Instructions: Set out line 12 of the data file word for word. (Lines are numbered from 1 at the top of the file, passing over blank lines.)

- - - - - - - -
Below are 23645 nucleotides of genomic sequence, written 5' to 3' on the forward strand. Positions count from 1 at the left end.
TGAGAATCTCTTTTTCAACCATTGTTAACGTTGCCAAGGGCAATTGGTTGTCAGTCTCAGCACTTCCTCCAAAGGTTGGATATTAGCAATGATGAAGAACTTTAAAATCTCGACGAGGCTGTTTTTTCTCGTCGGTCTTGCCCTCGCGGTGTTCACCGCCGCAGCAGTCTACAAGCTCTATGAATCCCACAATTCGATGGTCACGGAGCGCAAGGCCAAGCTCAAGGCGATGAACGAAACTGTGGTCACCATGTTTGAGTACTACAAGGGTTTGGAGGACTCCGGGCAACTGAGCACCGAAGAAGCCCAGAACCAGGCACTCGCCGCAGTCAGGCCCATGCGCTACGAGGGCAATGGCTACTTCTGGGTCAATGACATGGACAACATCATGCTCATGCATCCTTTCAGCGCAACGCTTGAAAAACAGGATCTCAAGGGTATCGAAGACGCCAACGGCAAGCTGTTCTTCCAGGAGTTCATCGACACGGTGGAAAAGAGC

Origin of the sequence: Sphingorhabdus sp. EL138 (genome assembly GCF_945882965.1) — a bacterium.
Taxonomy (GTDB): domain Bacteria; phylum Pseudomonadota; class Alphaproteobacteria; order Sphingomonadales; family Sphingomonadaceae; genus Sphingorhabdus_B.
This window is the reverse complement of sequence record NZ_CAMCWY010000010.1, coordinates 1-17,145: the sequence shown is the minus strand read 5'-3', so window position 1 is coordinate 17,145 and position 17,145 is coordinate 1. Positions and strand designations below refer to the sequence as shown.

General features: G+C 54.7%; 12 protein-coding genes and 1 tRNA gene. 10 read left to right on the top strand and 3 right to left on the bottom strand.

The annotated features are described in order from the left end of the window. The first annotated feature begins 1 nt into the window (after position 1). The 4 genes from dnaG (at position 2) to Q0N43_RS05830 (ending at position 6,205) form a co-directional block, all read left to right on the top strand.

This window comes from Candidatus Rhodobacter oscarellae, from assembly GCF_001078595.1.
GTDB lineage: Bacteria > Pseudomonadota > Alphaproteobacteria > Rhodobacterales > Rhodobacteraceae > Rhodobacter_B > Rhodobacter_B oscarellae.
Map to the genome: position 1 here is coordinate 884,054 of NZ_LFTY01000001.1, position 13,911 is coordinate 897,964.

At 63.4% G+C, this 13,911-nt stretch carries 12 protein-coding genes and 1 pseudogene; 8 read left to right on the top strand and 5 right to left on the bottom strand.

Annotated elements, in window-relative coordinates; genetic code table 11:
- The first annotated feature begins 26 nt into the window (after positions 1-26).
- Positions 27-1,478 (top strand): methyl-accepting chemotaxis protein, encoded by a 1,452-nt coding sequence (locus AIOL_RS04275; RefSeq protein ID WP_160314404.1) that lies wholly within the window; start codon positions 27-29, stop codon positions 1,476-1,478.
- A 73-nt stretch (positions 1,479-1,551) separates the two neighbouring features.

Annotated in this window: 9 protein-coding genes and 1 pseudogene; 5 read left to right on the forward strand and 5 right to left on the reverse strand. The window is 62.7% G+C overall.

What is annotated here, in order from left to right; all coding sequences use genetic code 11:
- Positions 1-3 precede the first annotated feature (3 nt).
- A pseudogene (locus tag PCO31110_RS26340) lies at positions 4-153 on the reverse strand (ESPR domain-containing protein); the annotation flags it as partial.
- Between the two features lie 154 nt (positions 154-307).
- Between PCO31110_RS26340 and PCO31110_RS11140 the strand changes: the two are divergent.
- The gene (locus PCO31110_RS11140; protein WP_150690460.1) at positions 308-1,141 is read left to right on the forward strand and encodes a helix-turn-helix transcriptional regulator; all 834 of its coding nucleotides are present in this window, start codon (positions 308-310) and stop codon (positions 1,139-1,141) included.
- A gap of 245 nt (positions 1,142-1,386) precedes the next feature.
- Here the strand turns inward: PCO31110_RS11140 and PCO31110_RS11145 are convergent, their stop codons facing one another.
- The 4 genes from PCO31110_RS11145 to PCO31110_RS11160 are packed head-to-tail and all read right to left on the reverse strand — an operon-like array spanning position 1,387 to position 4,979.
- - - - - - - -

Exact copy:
Annotated elements, in window-relative coordinates; genetic code table 11: